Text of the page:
Is chaos descending on Mount Everest? Why are Sherpas and Westerners fighting on the slopes? How come the Nepalese authorities have had to put an army post at base camp? And what about the ever-younger age of climbers? Do 13-year-olds really belong in this lethal place? Everest Summiteer Matt Dickinson discusses these dramatic changes and presents a fact-filled journey to the top of the world’s highest mountain. He also discusses his new teen novel The Everest Files, which follows an Everest expedition from the point of view of a 16-year-old Sherpa climber.
An intriguing journey of dissonance in science, in nature and in music: how composers have employed it from Baroque music to Rock feedback; how medicine harnesses it to shatter kidney stones and treat cancer; and even how the military uses it in (real and rumoured) weapons. Chaired by Clemency Burton-Hill.
North of Nowhere and Binny For Short are both set in seaside towns. These two acclaimed writers discuss the differences and similarities in their stories.
When a wanted war criminal from the Balkans, masquerading as a faith healer, settles in a small west coast Irish village, the community is in thrall and one woman, Fidelma McBride, falls under his spell. In this astonishing novel, O’Brien charts the consequences of that fatal attraction.
In the early evening of 16 October 1834 a huge ball of fire exploded through the roof of the Houses of Parliament, creating a blaze so enormous that it could be seen by the King and Queen at Windsor. Rumours as to the fire’s cause were rife. Was it arson, terrorism, the work of foreign operatives, a kitchen accident, careless builders, or even divine judgement on politicians? Chaired by Jesse Norman.
Mungo, a cheeky monkey, and Claude, a rather stylish dog, are brought to life alongside a host of colourful characters in this live drawing session with two of our favourite illustrators. Paper and pencils provided so everyone can join in.
When you stand in front of a work of art in a museum or exhibition, the first two questions you normally ask yourself are 1) do I like it? and 2) who’s it by? When you stand in front of a work of art in an auction room or dealer’s gallery, you ask these two questions followed by others: how much is it worth? how much will it be worth in five or ten years’ time? and what will people think of me if they see it hanging on my wall? A wry, intimate, and revealing exploration of how art acquires its financial value, from a senior director at Sotheby’s. Chaired by Hannah Rothschild.
The Tree Charter launches this year, built from more than 50,000 public stories about the value of trees and woods. How have the issues of rights and responsibilities shaped the relationship between people and trees over the 800 years since the 1217 Charter of the Forest? Germaine Greer, author of White Beech: The Rainforest Years and community woods enthusiast Rob Penn talk with Woodland Trust CEO Beccy Speight about the role of trees in our lives; and about the role of a Tree Charter in protecting this for the future.
The geographer explores Europe’s society, culture, economy, politics and environment using state-of-the-art mapping techniques. With maps ranging from life expectancy, greenhouse gas emissions, GDP to Eurovision voting, Dorling addresses fundamental questions around social cohesion and sustainable growth as Europe negotiates the UK’s exit while continuing through the economic crisis. His other books that have been featured at Hay include Inequality and the 1%, Population 10 Billion, All That Is Solid and Injustice.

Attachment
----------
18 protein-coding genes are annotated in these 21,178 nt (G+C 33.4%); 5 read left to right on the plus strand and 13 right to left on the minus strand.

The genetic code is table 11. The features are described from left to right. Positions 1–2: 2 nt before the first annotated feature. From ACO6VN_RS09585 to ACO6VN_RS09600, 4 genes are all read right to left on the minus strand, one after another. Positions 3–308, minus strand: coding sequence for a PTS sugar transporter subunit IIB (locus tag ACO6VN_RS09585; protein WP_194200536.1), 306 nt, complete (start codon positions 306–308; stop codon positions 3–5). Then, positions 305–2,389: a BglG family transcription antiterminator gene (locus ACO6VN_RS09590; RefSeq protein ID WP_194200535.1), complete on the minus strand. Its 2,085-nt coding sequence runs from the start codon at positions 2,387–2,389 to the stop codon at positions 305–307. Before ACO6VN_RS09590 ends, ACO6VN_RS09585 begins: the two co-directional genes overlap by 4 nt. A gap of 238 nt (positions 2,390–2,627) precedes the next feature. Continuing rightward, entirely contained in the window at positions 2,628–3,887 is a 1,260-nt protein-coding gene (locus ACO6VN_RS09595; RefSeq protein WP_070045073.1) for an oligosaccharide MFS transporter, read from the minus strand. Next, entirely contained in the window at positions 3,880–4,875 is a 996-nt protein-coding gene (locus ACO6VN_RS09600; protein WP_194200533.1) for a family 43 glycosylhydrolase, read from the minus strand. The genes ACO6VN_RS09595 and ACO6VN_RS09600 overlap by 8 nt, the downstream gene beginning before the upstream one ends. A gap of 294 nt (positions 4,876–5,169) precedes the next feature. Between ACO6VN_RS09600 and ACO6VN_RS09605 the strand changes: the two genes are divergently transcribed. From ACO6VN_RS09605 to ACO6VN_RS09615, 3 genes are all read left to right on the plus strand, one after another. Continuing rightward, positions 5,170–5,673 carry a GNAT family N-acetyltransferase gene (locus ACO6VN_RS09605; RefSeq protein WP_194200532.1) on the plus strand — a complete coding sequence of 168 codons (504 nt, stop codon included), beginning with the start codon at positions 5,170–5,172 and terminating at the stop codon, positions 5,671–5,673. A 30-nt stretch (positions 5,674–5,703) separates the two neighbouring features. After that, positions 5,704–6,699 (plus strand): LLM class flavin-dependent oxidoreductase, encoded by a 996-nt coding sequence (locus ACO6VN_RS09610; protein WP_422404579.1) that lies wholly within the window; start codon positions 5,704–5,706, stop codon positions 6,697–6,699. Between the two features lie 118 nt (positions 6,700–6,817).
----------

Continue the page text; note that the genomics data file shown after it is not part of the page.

Magdalena Zernicka-Goetz is a Professor of Mammalian Development and Stem Cell Biology. Her passion lies in understanding how cells decide their fate for the very first time and how embryos build their architecture. This passion allowed her and her team to reveal the remarkable self-organising properties of human embryos, pioneering the way for future studies of human and mouse embryogenesis. She created a technique that almost doubles the time scientists can culture human embryos in the lab so they can study the beginnings of human life. It raises ethical issues about research on embryos and when an embryo becomes a human. Chaired by Dan Davis.
The first great adventure story in the Western canon, The Odyssey, is a poem about violence and the aftermath of war; about wealth, poverty and power; about marriage, family and identity; and about travellers, hospitality and the changing meanings of home in a strange world. The vivid new translation, the first by a woman, matches the number of lines in the Greek original, striding at Homer's sprightly pace. Wilson employs elemental, resonant language and a five-beat line to produce a translation with an enchanting ‘rhythm and rumble’. She recaptures what is epic about this wellspring of world literature. This inaugural translation lecture is given in the name of the pre-eminent translator, whose peerless work rendering French, Danish and German literature into English ranges from Asterix to Austerlitz. Chaired by Charlotte Higgins.
From reconstructing Shakespeare’s accent to the rise and fall of Received Pronunciation, actor Ben Crystal and his linguist father David travel the world in search of the stories of spoken English. Witty, authoritative and jam-packed full of fascinating facts, You Say Potato is a celebration of the myriad ways in which the English language is spoken – and how our accents, in so many ways, speak louder than words.